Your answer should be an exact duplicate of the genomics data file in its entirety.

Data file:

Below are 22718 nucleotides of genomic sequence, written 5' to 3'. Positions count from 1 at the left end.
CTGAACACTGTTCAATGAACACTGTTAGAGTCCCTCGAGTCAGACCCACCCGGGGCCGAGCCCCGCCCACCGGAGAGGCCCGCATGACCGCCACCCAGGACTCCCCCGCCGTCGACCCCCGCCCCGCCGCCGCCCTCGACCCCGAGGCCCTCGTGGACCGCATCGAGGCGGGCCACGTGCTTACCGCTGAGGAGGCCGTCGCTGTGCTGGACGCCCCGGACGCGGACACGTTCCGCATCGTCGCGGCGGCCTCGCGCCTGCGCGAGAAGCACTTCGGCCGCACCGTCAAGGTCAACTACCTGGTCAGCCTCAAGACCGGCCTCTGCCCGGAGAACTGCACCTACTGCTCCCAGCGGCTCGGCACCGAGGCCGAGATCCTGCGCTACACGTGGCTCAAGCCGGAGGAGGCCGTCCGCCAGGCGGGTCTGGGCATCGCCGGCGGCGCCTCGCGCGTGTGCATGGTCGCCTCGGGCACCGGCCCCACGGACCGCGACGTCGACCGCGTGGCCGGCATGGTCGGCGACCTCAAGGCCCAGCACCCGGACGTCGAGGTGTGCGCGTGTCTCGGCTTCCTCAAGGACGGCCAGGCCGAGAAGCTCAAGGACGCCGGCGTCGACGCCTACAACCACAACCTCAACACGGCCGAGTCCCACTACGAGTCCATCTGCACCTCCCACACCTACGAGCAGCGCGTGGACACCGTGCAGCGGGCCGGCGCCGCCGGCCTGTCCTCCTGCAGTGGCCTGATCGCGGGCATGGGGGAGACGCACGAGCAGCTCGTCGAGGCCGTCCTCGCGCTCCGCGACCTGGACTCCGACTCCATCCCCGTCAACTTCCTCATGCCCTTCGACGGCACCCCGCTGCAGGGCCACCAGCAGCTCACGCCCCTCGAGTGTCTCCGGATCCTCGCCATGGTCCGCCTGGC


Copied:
Below are 22718 nucleotides of genomic sequence, written 5' to 3'. Positions count from 1 at the left end.
CTGAACACTGTTCAATGAACACTGTTAGAGTCCCTCGAGTCAGACCCACCCGGGGCCGAGCCCCGCCCACCGGAGAGGCCCGCATGACCGCCACCCAGGACTCCCCCGCCGTCGACCCCCGCCCCGCCGCCGCCCTCGACCCCGAGGCCCTCGTGGACCGCATCGAGGCGGGCCACGTGCTTACCGCTGAGGAGGCCGTCGCTGTGCTGGACGCCCCGGACGCGGACACGTTCCGCATCGTCGCGGCGGCCTCGCGCCTGCGCGAGAAGCACTTCGGCCGCACCGTCAAGGTCAACTACCTGGTCAGCCTCAAGACCGGCCTCTGCCCGGAGAACTGCACCTACTGCTCCCAGCGGCTCGGCACCGAGGCCGAGATCCTGCGCTACACGTGGCTCAAGCCGGAGGAGGCCGTCCGCCAGGCGGGTCTGGGCATCGCCGGCGGCGCCTCGCGCGTGTGCATGGTCGCCTCGGGCACCGGCCCCACGGACCGCGACGTCGACCGCGTGGCCGGCATGGTCGGCGACCTCAAGGCCCAGCACCCGGACGTCGAGGTGTGCGCGTGTCTCGGCTTCCTCAAGGACGGCCAGGCCGAGAAGCTCAAGGACGCCGGCGTCGACGCCTACAACCACAACCTCAACACGGCCGAGTCCCACTACGAGTCCATCTGCACCTCCCACACCTACGAGCAGCGCGTGGACACCGTGCAGCGGGCCGGCGCCGCCGGCCTGTCCTCCTGCAGTGGCCTGATCGCGGGCATGGGGGAGACGCACGAGCAGCTCGTCGAGGCCGTCCTCGCGCTCCGCGACCTGGACTCCGACTCCATCCCCGTCAACTTCCTCATGCCCTTCGACGGCACCCCGCTGCAGGGCCACCAGCAGCTCACGCCCCTCGAGTGTCTCCGGATCCTCGCCATGGTCCGCCTGGC